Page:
By: Flavia Nunez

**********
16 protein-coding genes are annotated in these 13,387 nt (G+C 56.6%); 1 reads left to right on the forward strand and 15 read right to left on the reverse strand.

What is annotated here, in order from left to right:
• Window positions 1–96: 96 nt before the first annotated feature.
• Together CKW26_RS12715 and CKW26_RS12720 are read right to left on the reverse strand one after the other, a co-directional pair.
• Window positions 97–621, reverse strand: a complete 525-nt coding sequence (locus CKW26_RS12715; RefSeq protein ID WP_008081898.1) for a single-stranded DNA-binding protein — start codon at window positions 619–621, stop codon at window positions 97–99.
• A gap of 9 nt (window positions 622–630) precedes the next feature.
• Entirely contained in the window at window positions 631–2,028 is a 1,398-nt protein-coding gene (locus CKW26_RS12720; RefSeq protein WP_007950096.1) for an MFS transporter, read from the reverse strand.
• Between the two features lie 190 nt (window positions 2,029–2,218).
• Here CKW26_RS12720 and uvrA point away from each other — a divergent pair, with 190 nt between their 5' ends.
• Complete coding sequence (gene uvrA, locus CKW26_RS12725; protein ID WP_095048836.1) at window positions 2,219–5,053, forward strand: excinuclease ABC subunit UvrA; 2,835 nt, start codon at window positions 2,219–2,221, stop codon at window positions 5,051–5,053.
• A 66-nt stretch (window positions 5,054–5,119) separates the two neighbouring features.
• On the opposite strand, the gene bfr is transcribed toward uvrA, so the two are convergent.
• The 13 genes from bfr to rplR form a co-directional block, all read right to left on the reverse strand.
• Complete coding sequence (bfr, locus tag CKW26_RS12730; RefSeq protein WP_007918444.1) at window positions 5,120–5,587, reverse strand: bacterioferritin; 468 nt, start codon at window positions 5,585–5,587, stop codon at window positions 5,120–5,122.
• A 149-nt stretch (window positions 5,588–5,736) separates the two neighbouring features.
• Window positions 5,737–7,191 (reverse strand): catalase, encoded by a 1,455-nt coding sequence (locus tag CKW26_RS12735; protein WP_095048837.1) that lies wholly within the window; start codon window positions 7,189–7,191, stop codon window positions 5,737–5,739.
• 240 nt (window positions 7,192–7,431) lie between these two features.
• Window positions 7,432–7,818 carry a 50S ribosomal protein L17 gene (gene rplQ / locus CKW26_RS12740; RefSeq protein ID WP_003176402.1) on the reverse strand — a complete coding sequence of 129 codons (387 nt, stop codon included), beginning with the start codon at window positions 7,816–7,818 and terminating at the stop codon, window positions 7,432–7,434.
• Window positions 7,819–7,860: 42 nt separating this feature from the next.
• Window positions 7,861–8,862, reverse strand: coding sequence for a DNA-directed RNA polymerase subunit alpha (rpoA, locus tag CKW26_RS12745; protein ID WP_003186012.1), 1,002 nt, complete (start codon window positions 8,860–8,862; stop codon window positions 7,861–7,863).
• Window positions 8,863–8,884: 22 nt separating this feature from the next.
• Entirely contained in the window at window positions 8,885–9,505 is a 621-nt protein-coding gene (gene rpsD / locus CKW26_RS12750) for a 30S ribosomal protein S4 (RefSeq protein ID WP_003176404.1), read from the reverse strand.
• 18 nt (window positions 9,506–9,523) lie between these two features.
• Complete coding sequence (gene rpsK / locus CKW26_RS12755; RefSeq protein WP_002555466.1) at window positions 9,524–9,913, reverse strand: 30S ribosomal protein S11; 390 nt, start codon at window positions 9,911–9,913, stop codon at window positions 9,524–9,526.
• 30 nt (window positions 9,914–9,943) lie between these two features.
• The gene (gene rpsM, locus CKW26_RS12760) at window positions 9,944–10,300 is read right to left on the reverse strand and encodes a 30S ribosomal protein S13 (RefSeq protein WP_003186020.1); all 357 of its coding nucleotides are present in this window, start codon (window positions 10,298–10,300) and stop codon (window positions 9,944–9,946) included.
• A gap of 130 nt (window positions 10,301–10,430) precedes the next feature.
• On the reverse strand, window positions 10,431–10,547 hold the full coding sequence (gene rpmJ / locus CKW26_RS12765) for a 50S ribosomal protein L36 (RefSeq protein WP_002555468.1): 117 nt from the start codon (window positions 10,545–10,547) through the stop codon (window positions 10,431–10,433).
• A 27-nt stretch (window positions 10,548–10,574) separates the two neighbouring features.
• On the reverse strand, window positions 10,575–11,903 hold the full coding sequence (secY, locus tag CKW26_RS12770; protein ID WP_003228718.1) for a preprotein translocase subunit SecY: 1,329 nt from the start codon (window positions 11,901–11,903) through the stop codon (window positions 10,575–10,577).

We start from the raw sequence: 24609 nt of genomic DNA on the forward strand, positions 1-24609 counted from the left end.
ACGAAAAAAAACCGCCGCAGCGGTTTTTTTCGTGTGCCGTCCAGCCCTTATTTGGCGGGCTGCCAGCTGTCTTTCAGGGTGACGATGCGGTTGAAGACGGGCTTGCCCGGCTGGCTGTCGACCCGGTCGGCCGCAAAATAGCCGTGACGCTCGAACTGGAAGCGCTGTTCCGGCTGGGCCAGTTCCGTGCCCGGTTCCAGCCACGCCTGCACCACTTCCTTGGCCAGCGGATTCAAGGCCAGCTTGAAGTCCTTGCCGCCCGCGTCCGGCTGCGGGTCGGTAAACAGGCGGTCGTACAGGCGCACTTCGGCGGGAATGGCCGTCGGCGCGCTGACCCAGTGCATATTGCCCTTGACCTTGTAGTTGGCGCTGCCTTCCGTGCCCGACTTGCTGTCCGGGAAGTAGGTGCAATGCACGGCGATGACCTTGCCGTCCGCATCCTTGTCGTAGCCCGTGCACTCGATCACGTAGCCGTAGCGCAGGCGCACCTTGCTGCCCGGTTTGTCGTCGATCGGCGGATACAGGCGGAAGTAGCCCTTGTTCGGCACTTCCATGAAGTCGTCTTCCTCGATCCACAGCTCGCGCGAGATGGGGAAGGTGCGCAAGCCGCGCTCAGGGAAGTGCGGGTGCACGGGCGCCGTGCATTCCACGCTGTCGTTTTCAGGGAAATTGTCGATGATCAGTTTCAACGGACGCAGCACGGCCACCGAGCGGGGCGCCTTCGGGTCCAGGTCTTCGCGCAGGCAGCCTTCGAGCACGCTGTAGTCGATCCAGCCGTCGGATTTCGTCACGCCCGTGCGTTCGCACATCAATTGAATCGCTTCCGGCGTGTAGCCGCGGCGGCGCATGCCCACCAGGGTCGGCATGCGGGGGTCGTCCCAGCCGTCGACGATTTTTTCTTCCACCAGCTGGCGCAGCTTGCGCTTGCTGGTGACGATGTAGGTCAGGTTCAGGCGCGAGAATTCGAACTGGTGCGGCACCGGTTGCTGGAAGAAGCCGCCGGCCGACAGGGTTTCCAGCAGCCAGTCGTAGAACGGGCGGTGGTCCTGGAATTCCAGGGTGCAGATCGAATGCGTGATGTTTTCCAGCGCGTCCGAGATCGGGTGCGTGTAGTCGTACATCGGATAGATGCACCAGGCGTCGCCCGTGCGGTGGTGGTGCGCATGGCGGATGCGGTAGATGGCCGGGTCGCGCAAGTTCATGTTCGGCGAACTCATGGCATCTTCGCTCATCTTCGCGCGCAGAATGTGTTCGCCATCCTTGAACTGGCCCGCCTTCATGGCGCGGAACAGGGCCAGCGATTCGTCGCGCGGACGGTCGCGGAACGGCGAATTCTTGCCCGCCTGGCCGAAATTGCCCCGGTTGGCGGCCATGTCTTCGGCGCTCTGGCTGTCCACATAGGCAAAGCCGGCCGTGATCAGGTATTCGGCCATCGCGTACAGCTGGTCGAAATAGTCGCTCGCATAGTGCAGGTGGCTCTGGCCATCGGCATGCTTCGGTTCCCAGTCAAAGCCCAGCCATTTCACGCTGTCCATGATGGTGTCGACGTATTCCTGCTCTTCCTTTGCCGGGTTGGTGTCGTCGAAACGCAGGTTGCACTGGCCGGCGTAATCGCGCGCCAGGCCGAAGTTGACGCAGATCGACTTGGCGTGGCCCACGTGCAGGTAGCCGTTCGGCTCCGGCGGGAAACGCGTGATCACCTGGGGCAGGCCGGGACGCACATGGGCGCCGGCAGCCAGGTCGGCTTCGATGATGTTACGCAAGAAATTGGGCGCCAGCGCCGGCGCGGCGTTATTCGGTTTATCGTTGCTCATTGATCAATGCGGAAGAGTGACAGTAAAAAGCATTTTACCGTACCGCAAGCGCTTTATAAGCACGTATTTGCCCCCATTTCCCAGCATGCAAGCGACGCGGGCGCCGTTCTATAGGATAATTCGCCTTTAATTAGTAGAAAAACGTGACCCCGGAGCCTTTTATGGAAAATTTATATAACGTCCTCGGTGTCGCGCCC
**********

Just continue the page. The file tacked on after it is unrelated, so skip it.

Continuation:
Rebecca, written by Daphne du Maurier and published in 1938, is a full-circle story in which the beginning is its ending. The first few chapters are spent in the dull haze of post-Manderley, where the unnamed narrator and her ambiguously distant, aging husband live out their self-imposed exile in different hotels away from England. The unnamed narrator constantly thinks about Manderley, the name of their once-prized estate, and hints at a tragedy that occurred there—a tragedy they cannot seem to escape from. Just as suddenly, however, the haze stops, and the reader is transported to Monte Carlo, thus beginning a flashback that will carry through to the rest of the story. As a lady’s companion to Mrs. Van Hopper, the narrator is an overly shy and naïve young lady. At a resort in Monte Carlo, she meets Maxim de Winter. Officially, he is a rich and older gentleman who lost his wife the year before. Unofficially, he is the typical reticent, brooding, stubborn, English Gothic hero/anti-hero (for more information, refer to Jane Eyre’s Mr. Rochester, Pride and Prejudice’s Mr. Darcy, and Poldark’s Ross Poldark). When Mrs. Van Hopper is bed-ridden with an attention-seeking illness, Maxim invites the lonely narrator to have lunch with him, sparking an acquaintance. Before long, he begins to take her on daily drives to see the sights of Monte Carlo. Maxim constantly refers to the narrator as a child, but when Mrs. Van Hopper sets her mind on a move to New York, he proposes marriage as a way to keep them from separation. The narrator has fallen in love with him, so even though his proposal is restricted to the line, “I’m asking you to marry me, you little fool,” she accepts blindly. At the beginning, Rebecca is a story about the pains of one-sided love. As it evolves into a mystery, and then a thriller, and then a SPOILER *[psychological look into the mind of a killer and his complacent wife,]* END OF SPOILER the theme of blind love is ever-present. It is the unnamed character’s decided fatal flaw, one that surpasses even her crippling self-insecurity. She sees Maxim as a god, and by extension, sees no wrong with him. At the same time, Maxim knows her age and uses it to his advantage. He hurts her in tiny ways by abandoning her when she does not do as he wants; in essence, he manipulates her into meekness. He likes the narrator because he lets her do what Rebecca did not: control. In this book, the narrator would give her life, body, soul to him. This remains largely static from beginning to end and shows the extent people will go for a love that may not always be reciprocated. It helps understand why individuals remain in toxic, mutually unbalanced relationships, especially when one is young and first in love. This reviewer is honest when she writes that she chose this book when she heard that Taylor Swift wrote the song “Tolerate It” after reading it in quarantine. Now that this reviewer has finished reading the book in its entirety, she praises Taylor Swift’s patience, because to be quite frank, Rebecca is not a thrilling read. Its plot is not the fastest, its characters are not the most enjoyable, and its writing style will not keep one on their toes. The narrator notices every tiny thing and so the author describes every tiny thing, almost to the point where dreams and fictitious situations take up pages of description. And yet, despite its ability to drag on, Rebecca is well-written view inside a toxic love affair. While some believe that Du Maurier wrote a self-insert character in the unnamed character, this theory does not make sense when acknowledging that the love interest is not painted as a dashing gentleman. Though his physical features are described to be straight out of a middle-aged painting of a knight early in the book, Maxim can be interpreted as the antagonist. He murders the titular character who the reader never meets. The author may have believed that this is hidden, but it is quite clear from Chapter 5. In its own way, Jane Eyre did it first. But Rebecca is not a story where a reader should demand originality, or quick-wittedness, or likeable characters. This reviewer almost wants to write that it is not meant to entertain. It is a realistic depiction of gender roles in society and how men can get away with what women can never. It details the vampiric relationship of a lonely old man and his doe-eyed young wife, a classic situation in many English classics. A reader does not find himself asking how, or when, or where. Rebecca leaves you asking why. Why is the narrator so shy? Why did Maxim marry her if he did not love her? Why is Mrs. Danvers sort of, maybe, (definitely) mentally unstable? Du Maurier does not answer everything because we are restricted to the mind of the narrator. In this aspect, Rebecca mimics real life—one cannot know the complexities of every human being. But its twist, for this reviewer SPOILER*[—where Maxim reveals why he killed Rebecca—]*END OF SPOILER was worth the 250 pages of descriptions of flowers and the symmetry of Manderley and the slight tilt of the waves of the coast. If you choose to give this book a go, this reviewer has just one last thing to say: Prepare to read. Prepare to read a lot.